Pyroluria is a condition that has been known for several decades. It is sometimes referred to as mauve factor, KPU, kryptopyroluria and Hydroxyhemopyrrolin-2-one, or HPL. Besides acting as a tongue twister, this condition is potentially very serious, and may have numerous biochemical implications.
Pyrroles are synthesized during hemoglobin production in the body. They can be thought of as a byproduct of hemoglobin, when hemoglobin is synthesized. While it is normal for some pyrroles to be produced as a hemoglobin byproduct, certain individuals tend to produce an excess.
Pyroluria was initially identified by Abram Hoffer, MD, as one potential factor of schizophrenia. In the early days of diagnosing pyroluria, it was originally thought that kryptopyrroles were synonymous with pyroluria. Improved technology in 1976 identified that the substance being excreted in high amounts through the urine of certain patients was actually Hydroxyhemopyrrolin-2-one. Nonetheless, what has been clinically observed over the years has revealed a very interesting discussion regarding the implications of high levels of pyrrole production and excretion.
Pyroles have an affinity for binding to and causing a high depletion of 2 critical nutrients:
- Vitamin B-6
In the instance of an increasing production or pyroles, the pyroles have an affinity for binding to aldehydes such as B-6.
Vitamin B-6 is critical for several biological and metabolic functions:
- Neurotransmitter synthesis
- Gene expression
- Synthesis of hemoglobin
- Histamine production
- Metabolism of amino acids, lipids and glucose
- Methylation status
The functions of the brain and nervous system are chemically dependent upon B-6 status. Vitamin B-6 plays a critical role in the synthesis of 5 essential neurotransmitters: norepinephrine, serotonin, dopamine, epinephrine, GABA.
B-6 deficiency may alter the expression of genes. This may be due to the essential role that B-6 plays in a biochemical pathway referred to as methylation, which greatly affects DNA and RNA activities.
Additionally, B-6 is critical for the synthesis of a class of lipids called sphingolipids. These lipids are critical for cell signal transduction, and neural health. Abnormal lipid values have been identified in individuals with elevated urine pyrroles. This may be especially true for an omega 6 lipid, arachadonic acid.
In addition to causing a depletion of Vitamin B-6, increased pyrrole production will also tend to deplete zinc.
It may be easier to identify the roles that zinc doesn’t play in the body, than the roles it does play. Zinc is an essential trace element that activates several hundred enzymatic reactions. These reactions are fundamental to life and biological activity. Some of the activities that zinc are involved in:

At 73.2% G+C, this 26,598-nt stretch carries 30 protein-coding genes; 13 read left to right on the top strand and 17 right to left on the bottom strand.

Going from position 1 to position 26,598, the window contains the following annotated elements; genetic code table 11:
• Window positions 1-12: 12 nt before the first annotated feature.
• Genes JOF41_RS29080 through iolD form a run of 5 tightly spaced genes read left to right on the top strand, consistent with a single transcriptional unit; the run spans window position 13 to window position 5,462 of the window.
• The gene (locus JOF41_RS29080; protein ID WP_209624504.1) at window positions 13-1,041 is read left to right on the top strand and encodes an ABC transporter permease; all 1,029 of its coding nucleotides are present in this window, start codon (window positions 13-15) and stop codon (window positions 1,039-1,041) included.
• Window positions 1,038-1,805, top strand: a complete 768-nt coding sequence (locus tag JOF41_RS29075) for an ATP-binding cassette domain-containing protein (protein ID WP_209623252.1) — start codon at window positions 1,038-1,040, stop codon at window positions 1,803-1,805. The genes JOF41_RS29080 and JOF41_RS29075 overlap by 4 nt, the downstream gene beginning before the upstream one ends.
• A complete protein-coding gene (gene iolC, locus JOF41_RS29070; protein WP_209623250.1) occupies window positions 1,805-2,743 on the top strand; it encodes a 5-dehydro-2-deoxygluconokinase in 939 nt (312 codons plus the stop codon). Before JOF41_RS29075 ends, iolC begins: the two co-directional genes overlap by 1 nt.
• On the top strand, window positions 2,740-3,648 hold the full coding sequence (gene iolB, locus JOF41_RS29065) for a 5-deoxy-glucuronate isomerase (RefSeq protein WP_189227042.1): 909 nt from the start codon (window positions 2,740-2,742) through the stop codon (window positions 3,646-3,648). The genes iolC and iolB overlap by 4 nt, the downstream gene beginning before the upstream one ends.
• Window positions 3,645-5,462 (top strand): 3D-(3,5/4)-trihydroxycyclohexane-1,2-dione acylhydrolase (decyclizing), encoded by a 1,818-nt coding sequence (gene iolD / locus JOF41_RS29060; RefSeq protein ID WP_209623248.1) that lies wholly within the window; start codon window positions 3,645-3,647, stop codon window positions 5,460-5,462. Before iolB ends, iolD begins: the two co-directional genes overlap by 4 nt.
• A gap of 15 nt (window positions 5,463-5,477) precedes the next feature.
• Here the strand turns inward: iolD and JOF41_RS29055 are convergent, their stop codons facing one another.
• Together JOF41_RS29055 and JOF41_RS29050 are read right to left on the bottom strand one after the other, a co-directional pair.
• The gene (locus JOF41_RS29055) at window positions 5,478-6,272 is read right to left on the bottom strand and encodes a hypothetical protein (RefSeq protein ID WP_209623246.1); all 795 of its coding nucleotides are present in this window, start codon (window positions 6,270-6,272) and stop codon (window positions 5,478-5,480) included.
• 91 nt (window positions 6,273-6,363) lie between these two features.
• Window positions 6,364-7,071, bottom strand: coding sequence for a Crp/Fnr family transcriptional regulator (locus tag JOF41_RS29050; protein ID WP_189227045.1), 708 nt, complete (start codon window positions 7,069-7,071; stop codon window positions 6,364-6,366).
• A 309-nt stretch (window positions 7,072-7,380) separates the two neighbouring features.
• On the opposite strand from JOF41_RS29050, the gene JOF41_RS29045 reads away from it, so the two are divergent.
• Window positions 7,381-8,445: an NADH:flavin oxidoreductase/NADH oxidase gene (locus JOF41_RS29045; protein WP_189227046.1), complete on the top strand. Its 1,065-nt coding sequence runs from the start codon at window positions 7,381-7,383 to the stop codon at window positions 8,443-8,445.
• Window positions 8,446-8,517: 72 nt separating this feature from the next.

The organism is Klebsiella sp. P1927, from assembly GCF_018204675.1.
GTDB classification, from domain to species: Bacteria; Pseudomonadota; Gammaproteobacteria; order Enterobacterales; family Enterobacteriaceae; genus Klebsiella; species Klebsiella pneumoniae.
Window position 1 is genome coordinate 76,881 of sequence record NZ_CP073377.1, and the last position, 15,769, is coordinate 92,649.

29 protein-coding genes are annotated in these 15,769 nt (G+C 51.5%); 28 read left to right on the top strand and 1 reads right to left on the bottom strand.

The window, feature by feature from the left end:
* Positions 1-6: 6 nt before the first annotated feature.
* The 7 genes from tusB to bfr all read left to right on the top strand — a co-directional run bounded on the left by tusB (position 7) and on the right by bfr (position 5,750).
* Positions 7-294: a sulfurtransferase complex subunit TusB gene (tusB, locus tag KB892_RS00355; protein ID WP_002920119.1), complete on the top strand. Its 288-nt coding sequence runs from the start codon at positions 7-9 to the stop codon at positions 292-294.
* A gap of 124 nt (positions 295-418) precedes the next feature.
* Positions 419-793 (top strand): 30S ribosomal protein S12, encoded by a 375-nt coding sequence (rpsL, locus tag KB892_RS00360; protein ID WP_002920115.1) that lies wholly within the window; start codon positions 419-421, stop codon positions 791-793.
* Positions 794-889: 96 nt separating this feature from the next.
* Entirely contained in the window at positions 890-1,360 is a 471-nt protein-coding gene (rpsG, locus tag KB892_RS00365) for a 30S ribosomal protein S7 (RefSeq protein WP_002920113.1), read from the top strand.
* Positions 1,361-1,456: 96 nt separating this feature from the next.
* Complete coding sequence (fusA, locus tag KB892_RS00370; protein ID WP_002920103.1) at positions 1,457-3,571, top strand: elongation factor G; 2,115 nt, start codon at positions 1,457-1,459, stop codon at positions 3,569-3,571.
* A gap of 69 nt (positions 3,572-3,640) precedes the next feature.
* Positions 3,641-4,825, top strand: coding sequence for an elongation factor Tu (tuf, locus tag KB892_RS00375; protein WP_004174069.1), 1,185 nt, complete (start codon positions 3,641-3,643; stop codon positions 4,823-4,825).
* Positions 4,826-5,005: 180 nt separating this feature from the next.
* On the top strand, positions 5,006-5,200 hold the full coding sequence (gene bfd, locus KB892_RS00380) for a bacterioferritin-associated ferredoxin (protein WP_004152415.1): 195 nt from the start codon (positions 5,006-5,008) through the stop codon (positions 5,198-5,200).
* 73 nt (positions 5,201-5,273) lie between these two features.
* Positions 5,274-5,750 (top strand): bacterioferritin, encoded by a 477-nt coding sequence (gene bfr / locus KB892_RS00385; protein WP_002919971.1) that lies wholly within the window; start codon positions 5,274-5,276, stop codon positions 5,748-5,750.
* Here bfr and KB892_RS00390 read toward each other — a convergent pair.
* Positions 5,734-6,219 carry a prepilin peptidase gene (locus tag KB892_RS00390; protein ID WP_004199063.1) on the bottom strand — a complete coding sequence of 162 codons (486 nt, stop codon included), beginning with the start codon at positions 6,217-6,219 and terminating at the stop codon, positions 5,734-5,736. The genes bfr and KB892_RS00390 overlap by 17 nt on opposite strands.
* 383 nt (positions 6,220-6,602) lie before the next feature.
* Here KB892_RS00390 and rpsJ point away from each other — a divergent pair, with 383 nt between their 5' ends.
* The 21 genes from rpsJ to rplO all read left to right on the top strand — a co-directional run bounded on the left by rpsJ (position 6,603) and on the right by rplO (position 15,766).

- DNA & RNA synthesis
- Gene expression
- Nervous system function
- Immune function & immune signaling such as cell apoptosis
- Neuronal transmission
- Brain function
- Zinc possesses powerful anabolic activities in the cells
- Formation of zinc proteins known as “zinc fingers”
- Zinc is essential for blood clotting and platelet formation
- Zinc is involved in Vitamin A synthesis
- Folate is made available through zinc enzyme reactions
- Along with copper, Zinc makes up the antioxidant enzyme system, ZnCu superoxide dismutase
- Steroidal hormone synthesis
- Growth & development of children
- Testosterone and semen formation
In certain instances, if zinc is depleted, copper levels may elevate. This is due to the intrinsic relationship that exists between these two trace elements. The biochemical implications of copper toxicity are well established. Free, unbound copper ions may create a tremendous amount of havoc and toxicity for biological functions.
Pyroluria: Neurological, Behavioral Implications
A depletion of zinc and B-6 has direct implications on the function of the nervous system and brain. It is for this reason that pyrroluria is strongly associated with neurological conditions, bi-polar, down syndrome, ADHD, alcoholism, anxiety, depression, schizophrenia, aphasia, involuntary muscle twitching and abnormal motor function.
A 1990 study demonstrated elevations in urine pyrroles in 71% of individuals with down syndrome. Studies and research conducted by William Walsh, PhD identify the presence of pyroluria in large percentages of individuals with ADHD and schizophrenia.
It is apparent that most cases of pyroluria are familial. Although high levels of pyrroles may appear in response to increased levels of oxidative stress. For example, elevated urine pyrroles are often seen in chronic lyme disease. Lyme disease and its associated co-infections are well established to induce varying degrees of neurological inflammation and toxicity. Increased pyrroles are potentially another cog in the lyme wheel.
A mountain of clinical evidence supports the role of pyroluria as associated with varying types of neurological symptoms, as well as mental and behavioral health symptoms and conditions. Many clinicians report the resolution of symptoms with the simple treatment of B6 and zinc when elevated urine pyrroles present. It should be noted, however, that pyroluria may be a part of a larger clinical presentation, and as such, symptoms may not resolve as rapidly in some individuals.
Much of the current research on the effects of mauve factor (another name for pyroluria) on the biochemistry demonstrates the correlation between glutathione depletion and this condition. Additionally, this same research suggests a role of intestinal permeability in the development of mauve factor.
Curiously, antibiotic treatment has reported the ability to decrease urine pyrrole excretion, indicating a possible microbial role in the development of pyroluria.
It is clear that emerging research into this condition will open up greater discussion for the identification and treatment options for those with Hydroxyhemopyrrolin-2-one, also known as pyroluria.